There was also the question of the Greek and what that meant. The first two times Jesus asks if Peter loves him, he uses the Greek agape for love, but the third time, he uses philia which doesn’t have such a rich meaning. I was sure there had to be deep significance in all this but I couldn’t see what it was. (Peter responds with philia each time.)

Continue reading Son of Jonah (a poem reflecting on when Jesus reinstated Peter)
Picture looking out to the sea from the edge of the shore with yellow and pink sky. Word: The morning after (a poem for when your faith has been rocked) Faith in Grey Places

Loneliness in the morning after (a poem for when your faith has been rocked)

Bible and other references for this poem: John 21:1–14.
Also: Matthew 26:56, Mark 14:50, Mark 16:14–18, Luke 10:1–20, and the poem ‘Footprints’ by an anonymous author.

Today’s poem draws on the time after Jesus’s resurrection when he had breakfast with seven of the disciples (John 21:1–14). The disciples had been fishing all night and caught nothing, but when Jesus tells them to throw their nets on the other side of the boat, they catch a large number (of large fish). 

There are various ways to take this story. You could say the disciples were returning to what was familiar to them, though I’m more inclined to think they were doing it to relax as much as anything else. I also think the large catch was an affirmation of what they were doing. 

Continue reading Loneliness in the morning after (a poem for when your faith has been rocked)
Woman sitting on the edge of a balcony in a city looking up at a large sign that says "JESUS SAVES". Text over the top: A sonnet from a modern Thomas (reflecting on what it takes to share our faith). Faith in Grey Places

A sonnet from a modern Thomas (reflecting on what it takes to share our faith)

Bible references for this poem: John 20:19–31.
Also: Psalm 23:5, Psalm 42:1, Psalm 139:1–2, Matthew 16:8–10.

The lectionary readings this week include the story of Thomas recorded within John 20:19-31. When Jesus appeared to his disciples, he wasn’t there, and then he wouldn’t believe them until he saw Jesus for himself.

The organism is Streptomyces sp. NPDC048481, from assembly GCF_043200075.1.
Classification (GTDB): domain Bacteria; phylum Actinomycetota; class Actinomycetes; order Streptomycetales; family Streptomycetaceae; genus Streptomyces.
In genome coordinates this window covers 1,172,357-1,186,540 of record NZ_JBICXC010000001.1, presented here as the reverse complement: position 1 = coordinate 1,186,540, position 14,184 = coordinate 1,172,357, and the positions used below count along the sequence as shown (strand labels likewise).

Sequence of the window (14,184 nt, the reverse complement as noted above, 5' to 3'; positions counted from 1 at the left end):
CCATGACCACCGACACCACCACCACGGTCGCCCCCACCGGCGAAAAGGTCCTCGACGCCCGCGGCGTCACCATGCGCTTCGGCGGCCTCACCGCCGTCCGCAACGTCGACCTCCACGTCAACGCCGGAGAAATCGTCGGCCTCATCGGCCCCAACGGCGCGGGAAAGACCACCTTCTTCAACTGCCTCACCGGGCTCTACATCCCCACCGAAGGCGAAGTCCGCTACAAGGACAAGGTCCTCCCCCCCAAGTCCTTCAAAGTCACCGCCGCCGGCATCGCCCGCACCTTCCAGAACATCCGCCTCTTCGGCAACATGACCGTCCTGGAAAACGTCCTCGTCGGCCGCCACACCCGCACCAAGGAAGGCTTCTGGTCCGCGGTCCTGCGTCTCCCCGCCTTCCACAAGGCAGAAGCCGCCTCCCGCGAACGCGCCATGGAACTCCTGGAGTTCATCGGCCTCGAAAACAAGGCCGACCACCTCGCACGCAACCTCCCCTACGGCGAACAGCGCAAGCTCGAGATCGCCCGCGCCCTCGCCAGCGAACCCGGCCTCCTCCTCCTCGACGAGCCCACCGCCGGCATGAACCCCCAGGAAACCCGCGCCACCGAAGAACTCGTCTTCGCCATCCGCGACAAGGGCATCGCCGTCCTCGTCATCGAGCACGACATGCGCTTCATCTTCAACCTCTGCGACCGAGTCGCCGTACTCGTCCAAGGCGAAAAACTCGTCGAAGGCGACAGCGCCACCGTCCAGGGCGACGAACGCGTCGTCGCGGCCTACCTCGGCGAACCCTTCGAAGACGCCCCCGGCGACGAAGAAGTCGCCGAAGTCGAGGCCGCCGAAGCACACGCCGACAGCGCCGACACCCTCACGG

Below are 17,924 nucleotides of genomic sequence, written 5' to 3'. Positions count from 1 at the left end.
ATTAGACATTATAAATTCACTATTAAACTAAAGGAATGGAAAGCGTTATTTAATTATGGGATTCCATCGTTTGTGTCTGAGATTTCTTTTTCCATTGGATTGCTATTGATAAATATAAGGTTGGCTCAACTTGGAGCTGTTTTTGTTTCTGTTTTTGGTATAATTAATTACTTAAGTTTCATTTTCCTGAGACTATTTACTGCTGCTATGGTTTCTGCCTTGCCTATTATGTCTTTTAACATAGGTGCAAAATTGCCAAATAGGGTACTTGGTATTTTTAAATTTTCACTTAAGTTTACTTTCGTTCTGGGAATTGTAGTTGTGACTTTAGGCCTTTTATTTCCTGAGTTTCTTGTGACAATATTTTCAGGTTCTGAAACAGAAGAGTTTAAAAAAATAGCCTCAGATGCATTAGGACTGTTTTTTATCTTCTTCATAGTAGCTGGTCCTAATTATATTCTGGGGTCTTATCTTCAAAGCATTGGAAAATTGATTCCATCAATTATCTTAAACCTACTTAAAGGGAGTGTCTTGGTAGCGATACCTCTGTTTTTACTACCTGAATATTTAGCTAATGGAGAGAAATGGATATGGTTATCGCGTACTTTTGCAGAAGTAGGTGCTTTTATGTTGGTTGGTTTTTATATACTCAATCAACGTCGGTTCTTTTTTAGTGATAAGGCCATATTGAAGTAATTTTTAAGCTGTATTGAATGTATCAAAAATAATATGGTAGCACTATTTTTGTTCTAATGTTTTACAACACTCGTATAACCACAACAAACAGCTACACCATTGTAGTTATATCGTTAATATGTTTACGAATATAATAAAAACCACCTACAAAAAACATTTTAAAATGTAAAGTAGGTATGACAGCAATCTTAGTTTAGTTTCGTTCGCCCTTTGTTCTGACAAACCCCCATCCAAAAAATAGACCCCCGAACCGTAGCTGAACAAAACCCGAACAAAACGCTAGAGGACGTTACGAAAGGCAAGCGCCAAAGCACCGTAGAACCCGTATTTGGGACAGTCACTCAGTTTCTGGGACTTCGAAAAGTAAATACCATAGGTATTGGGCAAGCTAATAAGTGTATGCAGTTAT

He said he would need to see the marks in Jesus’s hands and side before he believed. What I find remarkable is that when Jesus does appear to Thomas, he offers Thomas his hands and side. Almost as if he wants Thomas to believe. 

Continue reading A sonnet from a modern Thomas (reflecting on what it takes to share our faith)
Paper cut-out of a tomb with the stone rolled away, against a brown background with light seeping through from above. Text: A question, not a criticism (a poem reflecting on the resurrection accounts) Faith in Grey Places

A question, not a criticism (a poem reflecting on the resurrection accounts)

Bible references for this poem: Matthew 28:1–15, Mark 16, Luke 24:1–49, John 20:1– 23.

Jesus’s resurrection is the best surprise ending ever. It’s so good, so fitting, so unexpected, so inevitable, so awe-inspiring, so triumphant, so impossible to make up.

The accounts of the resurrection are in Matthew 28:1–15,  Mark 16, Luke 24:1–49 and John 20:1–23.

As I read through them this week I was struck by the number of questions that Jesus and the angels ask Jesus’s followers. The most famous is “Woman, why are you weeping?” when Jesus meets Mary Magdalene but she doesn’t recognise him. But there are several others.

Continue reading A question, not a criticism (a poem reflecting on the resurrection accounts)
"They will beat their swords into plowshares and their spears into pruning hooks." The Prophet, Micah 4:3

Christmas 2020: Week 1, Day 7: Dreams

“Never surrender dreams.”

J Michael Straczinsky, screenwriter and author

I once read a fantasy novella called The Emperor’s Soul, by Brandon Sanderson. It was all about a magic of forgery, where you could make alternative identities for people and even objects. But for an alternative identity to stick, it had to be plausible. The more plausible it was, the longer it lasted. (I highly recommend the book.)

I found this a fascinating and creative take for how we bring about change. Change only happens if people can envisage the new way of being; ideas only get traction if they’re seen as achievable. 

Continue reading Christmas 2020: Week 1, Day 7: Dreams

Christmas 2020: Week 1, Day 6: Bones

I have a strange relationship with legal codes. 

On the one hand, I love seeing how they interact. Geeking out on Old Testament laws is one of my pastimes.

On the other hand, there is something very dead about written regulations. They are static. They always have cracks and limits. And legal documentation can be dry as a bone. 

But sometimes things need to die before they can really live. 

Continue reading Christmas 2020: Week 1, Day 6: Bones